I typically write The 10th Man two days in advance. So today is Tuesday, September 27, and for a while, it was going to look like we had Turnaround Tuesday, with the markets having been down five days in a row. But the gains in the stock market and the bond market quickly turned to vapor, and it turned into yet another risk-off orgy with everything going down the elevator shaft.
I encourage you to take a long view. This is a bit like the 2000–2002 bear market in that you never really had a spike in volatility until the end, and it was just a slow Groundhog Day grind down, day after day after day. I remember thinking to myself, when does it stop? When does it end? It is starting to feel like that now. Of course, the summer of 2002 was a pretty good buying opportunity. For tech, it was the best, ever.
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And some great opportunities will come out of this, especially in Europe and Emerging Markets, where it’s 1982 all over again. I call this the 6/6 zone, where everything is trading at a 6 P/E with a 6% dividend yield. US stocks are still a tad expensive, but that’s not the case with stocks overseas. And you get paid a huge amount of money to wait.
Recently, I asked the internet how Powell would conceivably walk back some of the rate hikes now that they are pot-committed. My thesis is that the Fed already blew up Great Britain, and they probably got some phone calls from cross Bank of England governors. They know that if they continue down this path, they will blow up something else. The bond market is a mess, and we’re looking at forced selling from places like Japan, which might need to sell US Treasuries to raise dollars to pay for energy. It has turned into a positive feedback loop, where liquidity is bad enough in the bond market that it might lead to a dislocation (which is the nice way of saying it).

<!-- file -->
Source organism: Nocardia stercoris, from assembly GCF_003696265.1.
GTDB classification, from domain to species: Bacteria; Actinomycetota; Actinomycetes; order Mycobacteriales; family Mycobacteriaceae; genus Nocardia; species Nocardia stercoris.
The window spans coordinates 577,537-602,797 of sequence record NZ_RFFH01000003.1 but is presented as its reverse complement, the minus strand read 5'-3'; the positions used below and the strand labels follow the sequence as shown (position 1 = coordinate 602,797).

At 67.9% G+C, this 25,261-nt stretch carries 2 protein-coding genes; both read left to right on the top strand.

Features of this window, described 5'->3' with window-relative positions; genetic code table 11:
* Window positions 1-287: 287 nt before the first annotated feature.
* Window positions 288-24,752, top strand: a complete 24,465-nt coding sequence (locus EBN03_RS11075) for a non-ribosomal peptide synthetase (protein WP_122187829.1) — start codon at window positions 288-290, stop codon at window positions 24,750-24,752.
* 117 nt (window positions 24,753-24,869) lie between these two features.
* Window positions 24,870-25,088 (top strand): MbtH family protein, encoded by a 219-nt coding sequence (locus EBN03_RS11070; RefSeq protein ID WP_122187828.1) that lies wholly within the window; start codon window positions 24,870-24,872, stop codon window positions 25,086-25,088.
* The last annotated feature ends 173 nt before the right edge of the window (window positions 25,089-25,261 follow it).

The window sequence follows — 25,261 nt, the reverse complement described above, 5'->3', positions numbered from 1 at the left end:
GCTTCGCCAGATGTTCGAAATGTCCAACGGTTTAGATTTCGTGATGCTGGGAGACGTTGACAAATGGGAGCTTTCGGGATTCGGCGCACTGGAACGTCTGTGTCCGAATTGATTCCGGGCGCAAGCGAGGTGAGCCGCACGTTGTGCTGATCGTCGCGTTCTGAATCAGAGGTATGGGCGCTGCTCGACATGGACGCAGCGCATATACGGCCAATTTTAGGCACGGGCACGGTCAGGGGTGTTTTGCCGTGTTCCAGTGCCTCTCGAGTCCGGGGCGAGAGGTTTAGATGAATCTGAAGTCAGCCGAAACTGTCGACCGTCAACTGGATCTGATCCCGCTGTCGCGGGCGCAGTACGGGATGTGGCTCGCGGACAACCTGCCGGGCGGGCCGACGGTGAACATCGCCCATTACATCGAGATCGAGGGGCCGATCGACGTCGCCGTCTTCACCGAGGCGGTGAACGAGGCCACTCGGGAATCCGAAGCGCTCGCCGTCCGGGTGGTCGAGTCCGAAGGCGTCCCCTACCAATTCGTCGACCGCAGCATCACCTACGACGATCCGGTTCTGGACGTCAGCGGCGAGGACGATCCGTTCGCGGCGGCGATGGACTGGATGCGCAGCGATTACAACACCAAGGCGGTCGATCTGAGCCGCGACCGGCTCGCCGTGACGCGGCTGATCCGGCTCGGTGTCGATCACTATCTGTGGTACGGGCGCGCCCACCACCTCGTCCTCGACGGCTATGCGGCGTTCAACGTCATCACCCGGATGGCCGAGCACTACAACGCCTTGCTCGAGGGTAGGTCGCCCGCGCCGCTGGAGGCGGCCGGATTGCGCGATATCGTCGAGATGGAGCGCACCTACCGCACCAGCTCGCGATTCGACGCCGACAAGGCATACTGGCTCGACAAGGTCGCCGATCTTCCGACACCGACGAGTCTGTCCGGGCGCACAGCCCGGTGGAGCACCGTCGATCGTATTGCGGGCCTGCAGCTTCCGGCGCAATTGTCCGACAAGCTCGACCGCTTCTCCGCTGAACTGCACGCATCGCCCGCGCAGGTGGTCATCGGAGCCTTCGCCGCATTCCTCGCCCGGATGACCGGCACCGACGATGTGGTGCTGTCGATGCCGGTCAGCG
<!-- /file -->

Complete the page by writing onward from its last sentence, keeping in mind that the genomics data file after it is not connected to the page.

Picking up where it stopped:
So again, how would Powell walk it back? Here is one possibility:
Or he might go to Nick Timiraos at the New York Fed. Or any of his designated representatives might say this in a speech at someplace like the Money Marketeers Association. I haven’t heard anyone say that the Fed is behind the curve in a while. They are way ahead of the curve. In fact, forward rates are the furthest ahead of Fed funds than they have been in the last 50 years. We have already had a lot of verbal tightening. We’re pricing in over 4.5% terminal Fed funds in June of next year. Chicago Fed president Charles Evans recently said that the Fed shouldn’t overdo it, that they should wait and gauge the effects of the work they have done so far.
I agree with all of this.
And yet, optics come into play. It’s tough to pause in the middle of a rate hike campaign when the last CPI print was 8.3%. There has been some progress on inflation, but not a lot. But as you know, the CPI statistic is severely lagging, and more forward-looking indications of inflation have fallen significantly.
Markets can rally a lot on a slight shift in expectations. The S&P 500 rallied 17% a few months ago when Atlanta Fed president Raphael Bostic hinted at a pause. At the moment, everything depends on liquidity. Looking forward, I would say that in a year’s time, interest rates will be lower, and stocks will be higher. It is the timing that counts.
A Note on Sentiment
Every financial advisor I talk to is doing nothing but trading short-term rates. Bills and two-year notes. That’s all they do. Nobody is trading stocks. Nobody has any interest in stocks! Everyone wants to get 4% risk-free.
Think about how incredible this is, especially considering that back in 2021, if you told people that you were getting out of the stock market for a 4% return, you would have been laughed out of the room. If I had put that on Twitter last year, that I was eschewing stocks and crypto for T-bills, I would have had to delete my account. But here we are.
You must pay close attention to sentiment. How many times have you been in polite conversation with someone, and they bring up I-bonds? You can get 9%! If I had a nickel for every time I’ve heard about I-bonds in the last two months, I wouldn’t need a mortgage on my house.
Let me gingerly say that I think we’re approaching bubble-like conditions in short-term rates. It is a frenzy to buy these things, whether through a financial advisor or on Treasury Direct. In fact, I heard that Treasury Direct was down recently because of high volume! If that isn’t a sentiment indicator, I don’t know what is.
The Fed has gone as far as it can reasonably go in tightening monetary policy. Beyond here are dragons. We will get a pause or a pivot soon.
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